Crowdfunding Made Simple: A How-To Guide


Cult favorite video game developer Double Fine recently shocked investors by raising over $1 million in 24 hours on Kickstarter for its new adventure title, despite the genre’s supposed death. This has led critics to opine that crowdsourcing isn’t just the hottest new thing to happen to start-ups and small business owners since Apple’s App Store. It may also present tomorrow’s most promising new source of venture capital and angel investment.

From both research and ROI perspectives, the model makes sense. Why bet the farm spending years building a better widget when you can instead find and fund tomorrow’s next million-dollar idea simply by asking potential customers. Crazy? Not so much. Wasting thousands on research and development up-front, then manufacturing thousands of unproven goods, hoping that they’ll actually align with market needs years hence is the insane approach. Through crowdsourcing fundamentals—requesting feedback or recruiting help from public donors via open calls for assistance—you can instead gauge demand for and create bankable products from day one. That’s what entrepreneurs call risk mitigation.

Under current business models, creators can only make educated guesses as to what consumers will buy and how much. By rather letting shoppers fund only ideas they like best, you know exactly what to create, and in what quantities. Repositioning up-front spends more heavily around development vs. marketing, crowdsourcing allows you to deliver a high-quality that essentially sells itself. Better still, preorders provide working capital to fuel production, and donors feel more emotionally invested in the end result.

To start the process, create just enough design samples, documents, and drawings of your product or service to convey its unique selling points. Short (2-5 minute) videos highlighting key features, and introducing team members and mission statements, should also be built. Doing so promotes viewer empathy, attractively showcases core concepts and provides a user-friendly platform made for sharing on social media services that lets you showcase your elevator pitch.

When summarizing your product or service, no more than three to four main benefits should be discussed. Short, bulleted text descriptions, screenshots, photos, and 90-second maximum film clips can be used to dive deeper into supporting topics. Don’t forget to dress for success either. Regardless of available capital, always double down on visual presentation: People tend to judge on first impressions, and a picture’s worth a thousand words.

Worth noting too – from an investor’s perspective, working prototypes and vertical slices are far more convincing showpieces than tech demos, sketches and sunny PowerPoint presentations. To this text, mock-ups and prototypes should always be used to showcase proposals where possible, and preferably assembled before public announcement.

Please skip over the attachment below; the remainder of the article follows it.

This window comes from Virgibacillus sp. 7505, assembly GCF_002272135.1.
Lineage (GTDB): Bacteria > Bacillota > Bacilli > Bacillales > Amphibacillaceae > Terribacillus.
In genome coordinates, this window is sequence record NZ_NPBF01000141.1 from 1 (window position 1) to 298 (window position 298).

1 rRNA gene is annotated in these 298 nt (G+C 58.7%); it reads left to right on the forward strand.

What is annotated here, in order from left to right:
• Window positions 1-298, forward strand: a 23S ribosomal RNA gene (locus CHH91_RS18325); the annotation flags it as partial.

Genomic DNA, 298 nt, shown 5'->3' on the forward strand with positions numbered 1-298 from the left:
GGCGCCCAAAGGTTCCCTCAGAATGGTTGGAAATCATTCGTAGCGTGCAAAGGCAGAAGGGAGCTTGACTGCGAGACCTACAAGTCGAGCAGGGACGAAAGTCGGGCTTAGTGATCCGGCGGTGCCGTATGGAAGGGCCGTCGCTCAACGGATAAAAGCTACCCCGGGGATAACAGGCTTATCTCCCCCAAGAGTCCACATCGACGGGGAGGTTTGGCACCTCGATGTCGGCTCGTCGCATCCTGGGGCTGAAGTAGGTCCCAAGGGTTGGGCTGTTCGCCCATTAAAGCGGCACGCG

Equally important as preproduction and marketing is defining required funding levels, broken into tiers to attract spenders of all budgets. Associated rewards must also be assigned to each. Payouts can be physical ($50 nets a copy of the DVD and signed poster) or personal ($500 earns you an executive producer credit and thank you call from the director) – either way, the more value-adds, the merrier. Lest you feel stingy here, remember: They’re ultimately cheaper than giving up a piece of your company.

After building presentation materials, you can introduce your designs to the world through your website, or the following services:

Such online hubs act as both product showroom and public forum where everyday buyers greenlight projects by voting with their wallets. The beauty: You own the end-product, minus any optional payments or royalties awarded to collaborators or contributors who’ve submitted original designs for inclusion. Profits from every sale, starting with the first one, help keep the lights on and new ideas flowing. Win or lose, you not only retain all rights to your creations – you’ve also begun generating buzz for them and connecting with potential backers and fans.



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About author

Johner Riehl

Johner Riehl is a freelance writer focusing on families, technology and online safety. As founder and editorial director for and, sites that provide reviews and recommendations geared towards families, he examines hundreds of family-friendly games and apps every year. He’s also host of Parent Savers, a podcast aimed at helping parents of newborns, infants and toddlers. TWITTER: @FamilyTechDad

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